quinta-feira, maio 06, 2004
There's a proven way to rid the world of poverty
May Day protesters against 'neo-liberal' or 'corporate globalisation' know controversial political theorist Chomsky is right: Globalisation has not only exacerbated inequality but also worsened world poverty. But this is one of those things 'people know that just ain't so'. They are wrong in both their conclusions and their analysis.
Fortunately, evidence that the world has achieved a big fall in the proportion of destitute people and a significant fall in absolute numbers of destitute is strong. Indeed, with the recent acceleration in rates of growth of large poor countries - above all, China, and, to a lesser extent, India - both global inequality and poverty have fallen.
Now turn to the period since 1980 - the age vilified for its rush into globalisation. Both global inequality and the proportion of the world's population and number of the world's people in extreme poverty have fallen.
Start with poverty. The latest World Development Indicators from the World Bank, out last month, suggest the numbers in extreme poverty - defined by the World Bank's poverty line of US$1 a day, at 1993 purchasing power parity - fell from 1.451 billion in 1981 to 1.219 billion in 1990 and 1.101 billion in 2001. As a proportion of the population of developing countries, the decline was from 39.5 per cent in 1981 to 27.9 per cent in 1990 and 21.3 per cent in 2001.
Mr Surjit Bhalla, an Indian economist formerly at the World Bank, has estimated the number on a roughly comparable basis at 1.581 billion in 1980, 1.208 billion in 1990 and 899 million in 2000. Mr Bhalla argues that, by 2000, the proportion of the developing country population in absolute poverty was just 18.2 per cent, down from 46.5 per cent in 1980 and 29 per cent in 1990. This is true even when he uses lower estimates for consumption levels given by household expenditure surveys, rather than national accounts. On the latter basis, he finds the incidence of extreme poverty was as low as 13.1 per cent of the developing world by 2000.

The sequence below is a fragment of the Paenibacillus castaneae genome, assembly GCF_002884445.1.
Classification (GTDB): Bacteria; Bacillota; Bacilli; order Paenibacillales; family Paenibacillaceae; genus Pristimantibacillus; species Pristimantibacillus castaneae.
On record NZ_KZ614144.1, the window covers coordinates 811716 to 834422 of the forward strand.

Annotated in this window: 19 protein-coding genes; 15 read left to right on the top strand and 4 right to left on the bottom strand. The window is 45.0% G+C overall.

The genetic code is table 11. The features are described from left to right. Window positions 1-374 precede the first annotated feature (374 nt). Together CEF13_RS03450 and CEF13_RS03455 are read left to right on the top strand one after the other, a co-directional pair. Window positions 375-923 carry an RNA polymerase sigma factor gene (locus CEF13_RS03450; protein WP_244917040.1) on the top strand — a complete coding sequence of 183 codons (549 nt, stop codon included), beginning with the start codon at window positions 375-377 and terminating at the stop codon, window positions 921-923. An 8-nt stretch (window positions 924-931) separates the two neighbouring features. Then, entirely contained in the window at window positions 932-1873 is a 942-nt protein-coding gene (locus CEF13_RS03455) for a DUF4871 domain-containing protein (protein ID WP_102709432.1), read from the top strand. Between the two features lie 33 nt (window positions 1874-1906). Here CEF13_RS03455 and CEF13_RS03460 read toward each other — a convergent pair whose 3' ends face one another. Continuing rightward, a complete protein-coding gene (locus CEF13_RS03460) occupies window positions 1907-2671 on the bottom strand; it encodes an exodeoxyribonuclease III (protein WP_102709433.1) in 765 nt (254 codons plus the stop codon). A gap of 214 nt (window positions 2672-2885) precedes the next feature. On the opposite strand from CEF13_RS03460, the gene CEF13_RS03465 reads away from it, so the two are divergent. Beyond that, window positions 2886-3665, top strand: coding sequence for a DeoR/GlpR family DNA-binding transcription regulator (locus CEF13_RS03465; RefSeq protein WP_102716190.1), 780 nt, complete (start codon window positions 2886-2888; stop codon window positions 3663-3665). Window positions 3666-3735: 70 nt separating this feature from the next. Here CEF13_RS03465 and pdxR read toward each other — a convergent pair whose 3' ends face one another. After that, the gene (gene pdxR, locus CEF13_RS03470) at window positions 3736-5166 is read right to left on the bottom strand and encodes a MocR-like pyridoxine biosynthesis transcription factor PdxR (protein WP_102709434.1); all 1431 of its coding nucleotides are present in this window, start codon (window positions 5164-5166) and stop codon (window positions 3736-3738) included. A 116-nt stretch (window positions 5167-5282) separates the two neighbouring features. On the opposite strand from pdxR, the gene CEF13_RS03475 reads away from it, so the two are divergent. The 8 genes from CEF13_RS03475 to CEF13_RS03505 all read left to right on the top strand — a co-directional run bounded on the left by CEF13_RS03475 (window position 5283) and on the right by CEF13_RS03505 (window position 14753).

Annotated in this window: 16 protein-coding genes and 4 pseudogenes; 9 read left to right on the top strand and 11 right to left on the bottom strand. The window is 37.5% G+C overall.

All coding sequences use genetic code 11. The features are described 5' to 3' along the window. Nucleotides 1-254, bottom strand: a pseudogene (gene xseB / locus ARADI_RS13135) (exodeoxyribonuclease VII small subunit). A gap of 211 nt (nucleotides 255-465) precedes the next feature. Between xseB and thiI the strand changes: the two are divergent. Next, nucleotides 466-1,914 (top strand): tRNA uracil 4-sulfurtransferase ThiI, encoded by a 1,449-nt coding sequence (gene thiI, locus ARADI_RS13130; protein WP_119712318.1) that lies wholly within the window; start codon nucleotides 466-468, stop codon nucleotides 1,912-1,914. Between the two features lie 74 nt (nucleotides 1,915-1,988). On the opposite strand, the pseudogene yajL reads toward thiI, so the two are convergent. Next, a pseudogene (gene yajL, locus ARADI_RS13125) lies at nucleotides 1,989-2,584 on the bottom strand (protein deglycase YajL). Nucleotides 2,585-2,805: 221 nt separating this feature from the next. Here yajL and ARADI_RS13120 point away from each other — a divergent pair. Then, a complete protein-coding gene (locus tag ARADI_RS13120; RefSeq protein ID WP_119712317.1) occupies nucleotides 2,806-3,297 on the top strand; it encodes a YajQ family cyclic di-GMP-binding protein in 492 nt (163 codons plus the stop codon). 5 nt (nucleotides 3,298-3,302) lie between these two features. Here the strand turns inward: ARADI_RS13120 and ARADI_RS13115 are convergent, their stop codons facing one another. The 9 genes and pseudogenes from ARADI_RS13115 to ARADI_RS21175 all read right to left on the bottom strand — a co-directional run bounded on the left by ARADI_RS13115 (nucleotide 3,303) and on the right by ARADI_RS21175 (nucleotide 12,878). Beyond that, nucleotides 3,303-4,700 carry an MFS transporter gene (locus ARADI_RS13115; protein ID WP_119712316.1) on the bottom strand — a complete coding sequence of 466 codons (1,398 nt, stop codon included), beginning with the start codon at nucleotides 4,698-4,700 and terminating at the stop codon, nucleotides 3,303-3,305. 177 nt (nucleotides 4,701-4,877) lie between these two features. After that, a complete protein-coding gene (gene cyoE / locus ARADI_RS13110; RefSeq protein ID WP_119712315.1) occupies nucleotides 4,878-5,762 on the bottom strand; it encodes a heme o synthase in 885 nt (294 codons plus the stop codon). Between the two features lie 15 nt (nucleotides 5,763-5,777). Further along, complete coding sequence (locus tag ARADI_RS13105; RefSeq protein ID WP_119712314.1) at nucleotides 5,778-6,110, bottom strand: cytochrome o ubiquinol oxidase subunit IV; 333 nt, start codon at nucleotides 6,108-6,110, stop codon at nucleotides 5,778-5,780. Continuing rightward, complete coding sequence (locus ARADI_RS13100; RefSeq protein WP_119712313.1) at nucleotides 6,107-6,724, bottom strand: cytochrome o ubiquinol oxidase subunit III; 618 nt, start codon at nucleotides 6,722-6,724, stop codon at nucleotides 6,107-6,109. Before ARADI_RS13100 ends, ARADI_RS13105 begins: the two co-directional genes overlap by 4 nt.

If you care about global poverty and, for that matter, about equality, your aim should be to raise the growth rates of poor countries. Eliminating poverty is now a challenge, rather than the unchangeable reality of human existence it used to be - because we know, in principle, how to solve it. 'It's the growth, stupid.'
Where then does that pantomime villain, globalisation, fit in? The answer is that successful countries have all exploited global market opportunities, predominantly international trade and, to a more variable extent, foreign direct investment, to accelerate their growth. China is now the world's premier example of this strategy. But it is following the example of other countries in its dynamic region.
Successful globalisation has, in short, reduced both poverty and inequality. Opening up to trade is far from a sufficient condition for rapid growth. However, in the right conditions, it has proved an enormous help. In the post-World War II era, it is impossible to think of a consistently successful economy that has not put international economic integration at the core of its development strategy.
posted by Miguel Noronha 3:22 da tarde
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